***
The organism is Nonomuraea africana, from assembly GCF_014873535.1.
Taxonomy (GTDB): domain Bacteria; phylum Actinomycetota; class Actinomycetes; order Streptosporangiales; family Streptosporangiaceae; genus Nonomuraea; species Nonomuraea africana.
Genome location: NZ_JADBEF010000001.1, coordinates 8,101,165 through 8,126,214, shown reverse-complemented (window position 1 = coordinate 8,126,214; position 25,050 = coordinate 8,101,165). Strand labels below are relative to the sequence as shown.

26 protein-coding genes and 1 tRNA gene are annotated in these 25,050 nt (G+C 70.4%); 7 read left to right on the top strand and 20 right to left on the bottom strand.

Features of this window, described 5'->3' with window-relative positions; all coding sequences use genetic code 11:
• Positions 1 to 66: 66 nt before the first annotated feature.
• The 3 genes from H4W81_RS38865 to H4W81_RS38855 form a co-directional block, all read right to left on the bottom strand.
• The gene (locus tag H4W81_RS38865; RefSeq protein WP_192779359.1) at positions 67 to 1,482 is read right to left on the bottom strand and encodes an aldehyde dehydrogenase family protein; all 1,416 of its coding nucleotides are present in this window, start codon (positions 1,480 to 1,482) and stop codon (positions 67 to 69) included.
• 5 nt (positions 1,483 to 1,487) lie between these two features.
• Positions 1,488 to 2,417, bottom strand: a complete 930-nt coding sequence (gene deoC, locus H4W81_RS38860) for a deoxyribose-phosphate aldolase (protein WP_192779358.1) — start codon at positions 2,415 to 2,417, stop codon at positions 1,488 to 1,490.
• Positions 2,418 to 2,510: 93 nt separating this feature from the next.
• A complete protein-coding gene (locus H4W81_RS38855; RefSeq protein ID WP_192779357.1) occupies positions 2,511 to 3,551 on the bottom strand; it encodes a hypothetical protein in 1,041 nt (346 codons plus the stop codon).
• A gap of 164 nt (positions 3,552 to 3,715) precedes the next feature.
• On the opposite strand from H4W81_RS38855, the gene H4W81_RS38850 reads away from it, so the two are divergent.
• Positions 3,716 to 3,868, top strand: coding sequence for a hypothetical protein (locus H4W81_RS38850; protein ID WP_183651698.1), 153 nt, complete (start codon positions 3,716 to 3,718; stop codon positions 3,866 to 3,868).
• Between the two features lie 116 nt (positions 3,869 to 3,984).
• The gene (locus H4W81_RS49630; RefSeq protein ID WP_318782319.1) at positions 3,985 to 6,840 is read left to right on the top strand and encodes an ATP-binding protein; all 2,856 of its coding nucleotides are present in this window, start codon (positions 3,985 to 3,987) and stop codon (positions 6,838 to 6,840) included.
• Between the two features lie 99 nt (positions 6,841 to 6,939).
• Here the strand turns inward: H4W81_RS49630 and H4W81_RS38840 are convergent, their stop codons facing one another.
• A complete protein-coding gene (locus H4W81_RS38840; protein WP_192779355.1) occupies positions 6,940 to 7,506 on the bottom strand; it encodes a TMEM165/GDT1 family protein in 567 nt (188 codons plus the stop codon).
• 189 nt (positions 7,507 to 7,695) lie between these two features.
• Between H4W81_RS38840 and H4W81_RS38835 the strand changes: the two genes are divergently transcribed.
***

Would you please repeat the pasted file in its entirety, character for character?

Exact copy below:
The organism is Nonomuraea africana, from assembly GCF_014873535.1.
Taxonomy (GTDB): domain Bacteria; phylum Actinomycetota; class Actinomycetes; order Streptosporangiales; family Streptosporangiaceae; genus Nonomuraea; species Nonomuraea africana.
Genome location: NZ_JADBEF010000001.1, coordinates 8,101,165 through 8,126,214, shown reverse-complemented (window position 1 = coordinate 8,126,214; position 25,050 = coordinate 8,101,165). Strand labels below are relative to the sequence as shown.

26 protein-coding genes and 1 tRNA gene are annotated in these 25,050 nt (G+C 70.4%); 7 read left to right on the top strand and 20 right to left on the bottom strand.

Features of this window, described 5'->3' with window-relative positions; all coding sequences use genetic code 11:
• Positions 1 to 66: 66 nt before the first annotated feature.
• The 3 genes from H4W81_RS38865 to H4W81_RS38855 form a co-directional block, all read right to left on the bottom strand.
• The gene (locus tag H4W81_RS38865; RefSeq protein WP_192779359.1) at positions 67 to 1,482 is read right to left on the bottom strand and encodes an aldehyde dehydrogenase family protein; all 1,416 of its coding nucleotides are present in this window, start codon (positions 1,480 to 1,482) and stop codon (positions 67 to 69) included.
• 5 nt (positions 1,483 to 1,487) lie between these two features.
• Positions 1,488 to 2,417, bottom strand: a complete 930-nt coding sequence (gene deoC, locus H4W81_RS38860) for a deoxyribose-phosphate aldolase (protein WP_192779358.1) — start codon at positions 2,415 to 2,417, stop codon at positions 1,488 to 1,490.
• Positions 2,418 to 2,510: 93 nt separating this feature from the next.
• A complete protein-coding gene (locus H4W81_RS38855; RefSeq protein ID WP_192779357.1) occupies positions 2,511 to 3,551 on the bottom strand; it encodes a hypothetical protein in 1,041 nt (346 codons plus the stop codon).
• A gap of 164 nt (positions 3,552 to 3,715) precedes the next feature.
• On the opposite strand from H4W81_RS38855, the gene H4W81_RS38850 reads away from it, so the two are divergent.
• Positions 3,716 to 3,868, top strand: coding sequence for a hypothetical protein (locus H4W81_RS38850; protein ID WP_183651698.1), 153 nt, complete (start codon positions 3,716 to 3,718; stop codon positions 3,866 to 3,868).
• Between the two features lie 116 nt (positions 3,869 to 3,984).
• The gene (locus H4W81_RS49630; RefSeq protein ID WP_318782319.1) at positions 3,985 to 6,840 is read left to right on the top strand and encodes an ATP-binding protein; all 2,856 of its coding nucleotides are present in this window, start codon (positions 3,985 to 3,987) and stop codon (positions 6,838 to 6,840) included.
• Between the two features lie 99 nt (positions 6,841 to 6,939).
• Here the strand turns inward: H4W81_RS49630 and H4W81_RS38840 are convergent, their stop codons facing one another.
• A complete protein-coding gene (locus H4W81_RS38840; protein WP_192779355.1) occupies positions 6,940 to 7,506 on the bottom strand; it encodes a TMEM165/GDT1 family protein in 567 nt (188 codons plus the stop codon).
• 189 nt (positions 7,507 to 7,695) lie between these two features.
• Between H4W81_RS38840 and H4W81_RS38835 the strand changes: the two genes are divergently transcribed.